Day 7: From Nitmiluk National Park, we returned through Katherine and headed south along the Stuart Highway to Mataranka, where we passed the “world’s largest man-made talking termite mound” in the town centre, before enjoying a pot of tea in the beautiful shady garden of the Stockyard Gallery and Café. There were several blue faced honeyeaters in the garden. There was a couple of elderly tourists trying to attract the birds to their table with sugar. I don’t agree with feeding wild animals it makes them lose their natural caution around people.
We briefly checked out the Mataranka Homestead, which was surrounded by cars. Then we visited the park’s most popular attraction: the thermal pool, which was too crowded to be appealing – the pool was full of people, sitting in the water around the perimeter. We continued on the boardwalk through tropical woodland of paperbark, pandanus, and palms to Rainbow Springs, the source of the thermal pool, which was crystal clear and deep turquoise – beautiful and peaceful, with no-one else around.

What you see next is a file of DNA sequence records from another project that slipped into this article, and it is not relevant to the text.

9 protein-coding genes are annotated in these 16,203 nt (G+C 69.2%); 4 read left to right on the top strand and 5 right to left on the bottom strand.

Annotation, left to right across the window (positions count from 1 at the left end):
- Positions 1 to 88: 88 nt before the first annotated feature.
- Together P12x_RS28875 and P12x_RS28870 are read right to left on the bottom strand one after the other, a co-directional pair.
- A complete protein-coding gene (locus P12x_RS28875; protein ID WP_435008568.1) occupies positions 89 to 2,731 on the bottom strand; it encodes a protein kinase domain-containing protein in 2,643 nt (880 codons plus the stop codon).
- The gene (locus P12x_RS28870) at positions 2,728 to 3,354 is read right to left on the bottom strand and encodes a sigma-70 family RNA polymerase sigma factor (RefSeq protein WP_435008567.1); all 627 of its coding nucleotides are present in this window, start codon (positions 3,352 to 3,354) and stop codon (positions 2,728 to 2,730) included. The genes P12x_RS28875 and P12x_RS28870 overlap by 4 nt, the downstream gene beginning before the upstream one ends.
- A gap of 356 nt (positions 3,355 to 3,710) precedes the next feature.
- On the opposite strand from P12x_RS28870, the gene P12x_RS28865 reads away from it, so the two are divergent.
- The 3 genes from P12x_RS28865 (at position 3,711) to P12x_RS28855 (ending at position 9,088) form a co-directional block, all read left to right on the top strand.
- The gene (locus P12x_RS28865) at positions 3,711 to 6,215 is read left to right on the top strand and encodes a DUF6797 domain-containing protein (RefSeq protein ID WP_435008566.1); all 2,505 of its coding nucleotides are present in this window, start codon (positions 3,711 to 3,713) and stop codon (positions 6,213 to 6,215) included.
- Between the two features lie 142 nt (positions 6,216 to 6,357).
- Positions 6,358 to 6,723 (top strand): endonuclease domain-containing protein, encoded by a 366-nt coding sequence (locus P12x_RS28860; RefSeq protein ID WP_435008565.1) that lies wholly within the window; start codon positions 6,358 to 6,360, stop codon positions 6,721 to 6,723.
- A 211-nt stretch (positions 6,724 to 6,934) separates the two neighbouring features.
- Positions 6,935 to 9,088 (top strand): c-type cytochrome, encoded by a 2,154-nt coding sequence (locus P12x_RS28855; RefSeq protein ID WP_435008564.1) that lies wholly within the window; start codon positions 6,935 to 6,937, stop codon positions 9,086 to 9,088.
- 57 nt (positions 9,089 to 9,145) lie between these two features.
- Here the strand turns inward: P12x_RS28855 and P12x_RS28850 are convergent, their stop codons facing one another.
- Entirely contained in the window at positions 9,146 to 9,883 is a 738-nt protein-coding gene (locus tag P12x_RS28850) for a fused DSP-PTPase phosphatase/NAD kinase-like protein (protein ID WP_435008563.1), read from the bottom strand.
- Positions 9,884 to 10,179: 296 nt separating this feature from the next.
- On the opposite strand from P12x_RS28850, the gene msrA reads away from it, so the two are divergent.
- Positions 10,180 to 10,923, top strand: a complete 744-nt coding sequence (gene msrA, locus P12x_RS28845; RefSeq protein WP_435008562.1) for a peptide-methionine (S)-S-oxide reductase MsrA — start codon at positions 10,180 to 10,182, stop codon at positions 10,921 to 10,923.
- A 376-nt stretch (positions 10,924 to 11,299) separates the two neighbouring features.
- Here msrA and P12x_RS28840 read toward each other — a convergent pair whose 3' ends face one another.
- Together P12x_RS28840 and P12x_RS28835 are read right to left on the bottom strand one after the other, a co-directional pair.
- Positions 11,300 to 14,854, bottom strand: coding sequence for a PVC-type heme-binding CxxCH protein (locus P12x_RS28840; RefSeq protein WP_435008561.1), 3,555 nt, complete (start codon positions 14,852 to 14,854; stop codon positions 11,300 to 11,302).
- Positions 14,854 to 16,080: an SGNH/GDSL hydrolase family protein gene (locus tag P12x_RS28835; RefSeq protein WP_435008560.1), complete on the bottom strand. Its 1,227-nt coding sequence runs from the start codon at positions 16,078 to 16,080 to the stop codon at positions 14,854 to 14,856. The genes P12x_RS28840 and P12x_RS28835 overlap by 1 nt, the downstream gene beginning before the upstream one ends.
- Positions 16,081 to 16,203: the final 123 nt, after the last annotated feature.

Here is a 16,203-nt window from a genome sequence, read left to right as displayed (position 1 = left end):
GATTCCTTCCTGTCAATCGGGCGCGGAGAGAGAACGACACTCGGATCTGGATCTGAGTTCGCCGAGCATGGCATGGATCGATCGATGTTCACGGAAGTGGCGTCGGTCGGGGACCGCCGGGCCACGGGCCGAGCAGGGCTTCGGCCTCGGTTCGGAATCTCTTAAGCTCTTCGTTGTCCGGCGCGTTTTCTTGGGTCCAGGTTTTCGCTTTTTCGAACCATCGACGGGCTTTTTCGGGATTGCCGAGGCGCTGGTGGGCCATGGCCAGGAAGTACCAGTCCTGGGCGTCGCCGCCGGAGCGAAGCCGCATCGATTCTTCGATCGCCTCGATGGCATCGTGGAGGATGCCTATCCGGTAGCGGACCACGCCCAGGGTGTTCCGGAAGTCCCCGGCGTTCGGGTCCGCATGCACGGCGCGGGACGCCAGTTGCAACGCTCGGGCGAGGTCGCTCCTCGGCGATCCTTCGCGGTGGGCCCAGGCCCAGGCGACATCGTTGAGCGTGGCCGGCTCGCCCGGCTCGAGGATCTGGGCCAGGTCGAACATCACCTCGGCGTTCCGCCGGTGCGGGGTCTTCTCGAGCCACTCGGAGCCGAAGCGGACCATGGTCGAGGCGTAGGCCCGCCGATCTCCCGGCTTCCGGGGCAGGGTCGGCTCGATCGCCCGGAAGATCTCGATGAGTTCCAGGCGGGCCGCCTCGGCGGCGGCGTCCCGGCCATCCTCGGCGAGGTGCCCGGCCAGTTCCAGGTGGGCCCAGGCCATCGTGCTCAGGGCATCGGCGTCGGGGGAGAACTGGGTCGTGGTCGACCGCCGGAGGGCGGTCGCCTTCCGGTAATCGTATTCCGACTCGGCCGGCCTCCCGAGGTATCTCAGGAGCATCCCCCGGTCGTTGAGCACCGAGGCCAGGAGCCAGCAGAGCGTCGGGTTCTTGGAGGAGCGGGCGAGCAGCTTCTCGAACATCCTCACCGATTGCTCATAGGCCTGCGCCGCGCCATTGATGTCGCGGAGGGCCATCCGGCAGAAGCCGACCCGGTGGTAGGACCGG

We headed toward Jalmurark Camping Area, at 12 Mile on the Roper River – the only place camping is permitted in Elsey National Park. The camping area was spacious, and the friendly National Park staff gave us advice about walking trails. We decided to walk before dark and set off toward the river. The setting sun lit up the smooth tree branches, making them glow against the purple sky. As it became darker I became concerned about meeting a crocodile on the river’s edge. The scene looks peaceful, but I was not feeling peaceful.We returned to the van, and prepared dinner outside. The temperature dropped during the evening, and became quite chilly. I woke with a cold. We got started on the road straight away so we could use the heater. We drove to Korran (Bitter Springs) – a less developed and less touristy thermal pool. I stayed rugged up in the warm camper van while Brad had a quick swim.